• Access Token
  • Access Token Secret

Using Tweepy, NLTK and TextBlob

from textblob import TextBlob
import tweepy
import nltk
nltk.download('punkt')
nltk.download('averaged_perceptron_tagger')
consumer_token = '<put your token here>'
consumer_secret = '<put your secret here>'
access_token = '<put your access token here>'
access_secret = '<put your access secret here>'
auth = tweepy.OAuthHandler(consumer_token, consumer_secret)
auth.set_access_token(access_token, access_secret)
api = tweepy.API(auth)
public_tweets = api.search("Avengers Infinity War", lang='en')
print("number of tweets extracted: " + str(len(public_tweets)))
for tweet in public_tweets:
    print(tweet.text)
    analysis = TextBlob(tweet.text)
    print(analysis.sentiment)
    print("\n")

If we want to increase the number...


python natural-language-processing twitter

Work philosophy canon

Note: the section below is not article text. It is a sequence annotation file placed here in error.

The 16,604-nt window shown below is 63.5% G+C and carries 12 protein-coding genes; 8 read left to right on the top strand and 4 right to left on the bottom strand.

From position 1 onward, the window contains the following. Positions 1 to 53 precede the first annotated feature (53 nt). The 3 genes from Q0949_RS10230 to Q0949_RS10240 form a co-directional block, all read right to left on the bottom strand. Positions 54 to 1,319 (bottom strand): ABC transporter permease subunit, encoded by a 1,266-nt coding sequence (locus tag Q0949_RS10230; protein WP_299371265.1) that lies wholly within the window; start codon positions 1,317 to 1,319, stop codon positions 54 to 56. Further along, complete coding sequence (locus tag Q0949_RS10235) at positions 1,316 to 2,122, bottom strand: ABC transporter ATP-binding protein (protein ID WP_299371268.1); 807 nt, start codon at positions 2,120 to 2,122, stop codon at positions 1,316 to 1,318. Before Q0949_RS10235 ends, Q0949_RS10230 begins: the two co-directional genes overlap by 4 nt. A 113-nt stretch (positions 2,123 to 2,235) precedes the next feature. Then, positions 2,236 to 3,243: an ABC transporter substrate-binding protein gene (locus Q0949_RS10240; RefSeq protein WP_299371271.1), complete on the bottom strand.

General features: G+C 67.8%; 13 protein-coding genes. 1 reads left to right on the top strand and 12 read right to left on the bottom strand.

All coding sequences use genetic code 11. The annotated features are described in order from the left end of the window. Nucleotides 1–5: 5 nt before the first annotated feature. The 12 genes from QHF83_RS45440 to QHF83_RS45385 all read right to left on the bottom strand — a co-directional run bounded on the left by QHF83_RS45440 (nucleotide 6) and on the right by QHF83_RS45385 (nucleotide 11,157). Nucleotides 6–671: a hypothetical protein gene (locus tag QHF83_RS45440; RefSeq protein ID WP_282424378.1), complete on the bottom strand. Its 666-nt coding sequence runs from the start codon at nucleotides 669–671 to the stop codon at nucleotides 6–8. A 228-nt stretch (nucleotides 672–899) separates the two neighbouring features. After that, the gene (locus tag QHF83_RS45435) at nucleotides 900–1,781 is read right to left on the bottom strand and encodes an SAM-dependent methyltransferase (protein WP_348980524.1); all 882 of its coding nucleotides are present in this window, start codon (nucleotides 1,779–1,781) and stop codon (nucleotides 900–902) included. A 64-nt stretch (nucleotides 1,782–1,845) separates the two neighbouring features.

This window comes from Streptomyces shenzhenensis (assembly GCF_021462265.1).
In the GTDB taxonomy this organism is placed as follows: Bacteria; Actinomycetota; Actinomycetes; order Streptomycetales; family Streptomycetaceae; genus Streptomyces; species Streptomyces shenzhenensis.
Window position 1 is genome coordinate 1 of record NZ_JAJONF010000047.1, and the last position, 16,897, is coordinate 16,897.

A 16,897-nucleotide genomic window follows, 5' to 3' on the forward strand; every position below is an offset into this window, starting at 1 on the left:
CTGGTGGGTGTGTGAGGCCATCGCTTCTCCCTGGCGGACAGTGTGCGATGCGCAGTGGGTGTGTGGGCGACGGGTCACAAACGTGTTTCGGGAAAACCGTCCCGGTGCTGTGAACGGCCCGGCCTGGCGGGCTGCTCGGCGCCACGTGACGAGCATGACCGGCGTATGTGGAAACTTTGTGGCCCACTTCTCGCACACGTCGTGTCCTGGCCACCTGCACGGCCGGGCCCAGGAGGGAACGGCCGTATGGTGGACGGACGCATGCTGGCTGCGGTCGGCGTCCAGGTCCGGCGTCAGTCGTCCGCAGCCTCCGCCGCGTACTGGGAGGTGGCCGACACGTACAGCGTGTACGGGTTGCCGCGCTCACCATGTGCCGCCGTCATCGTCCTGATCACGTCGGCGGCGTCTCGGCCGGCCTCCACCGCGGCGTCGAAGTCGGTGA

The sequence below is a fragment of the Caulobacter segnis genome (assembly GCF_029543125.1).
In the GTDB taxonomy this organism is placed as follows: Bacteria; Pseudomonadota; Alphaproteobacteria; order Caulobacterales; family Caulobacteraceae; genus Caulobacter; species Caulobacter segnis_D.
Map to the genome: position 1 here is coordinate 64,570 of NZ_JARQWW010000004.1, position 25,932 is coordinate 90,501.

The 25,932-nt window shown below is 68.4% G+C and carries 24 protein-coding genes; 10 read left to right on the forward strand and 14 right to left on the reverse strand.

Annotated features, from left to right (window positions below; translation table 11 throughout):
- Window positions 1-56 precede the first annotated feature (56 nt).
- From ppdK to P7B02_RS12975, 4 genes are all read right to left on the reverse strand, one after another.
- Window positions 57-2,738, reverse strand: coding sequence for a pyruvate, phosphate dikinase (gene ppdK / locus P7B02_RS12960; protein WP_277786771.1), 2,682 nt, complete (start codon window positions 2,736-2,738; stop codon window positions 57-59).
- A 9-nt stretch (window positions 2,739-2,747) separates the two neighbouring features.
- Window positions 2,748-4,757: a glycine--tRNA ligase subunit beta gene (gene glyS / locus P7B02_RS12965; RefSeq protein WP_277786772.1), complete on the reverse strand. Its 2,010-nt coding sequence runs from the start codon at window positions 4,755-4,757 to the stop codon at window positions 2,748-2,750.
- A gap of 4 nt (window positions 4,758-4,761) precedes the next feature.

By Jon Jensen
May 7, 2018

people sitting on couch reading on tablet and laptop

Shared culture

Having some shared culture is important for working together well, and we can build that culture on familiar terminology, understanding, experiences, stories, and ideas.

To help give all of us at End Point some common reference points, we have collected a set of valuable articles and books that we encourage everyone to read.

Some of these have been standard reading at End Point for more than a decade, while others have been added over the years since we began doing this. Some are short and simple, others more in-depth. Our list is intentionally general, mostly avoiding specific technologies that only a subset of us use.

No one article or book can be entirely authoritative for all situations, but each gives us more of the wisdom out there to consider and judiciously apply where it fits.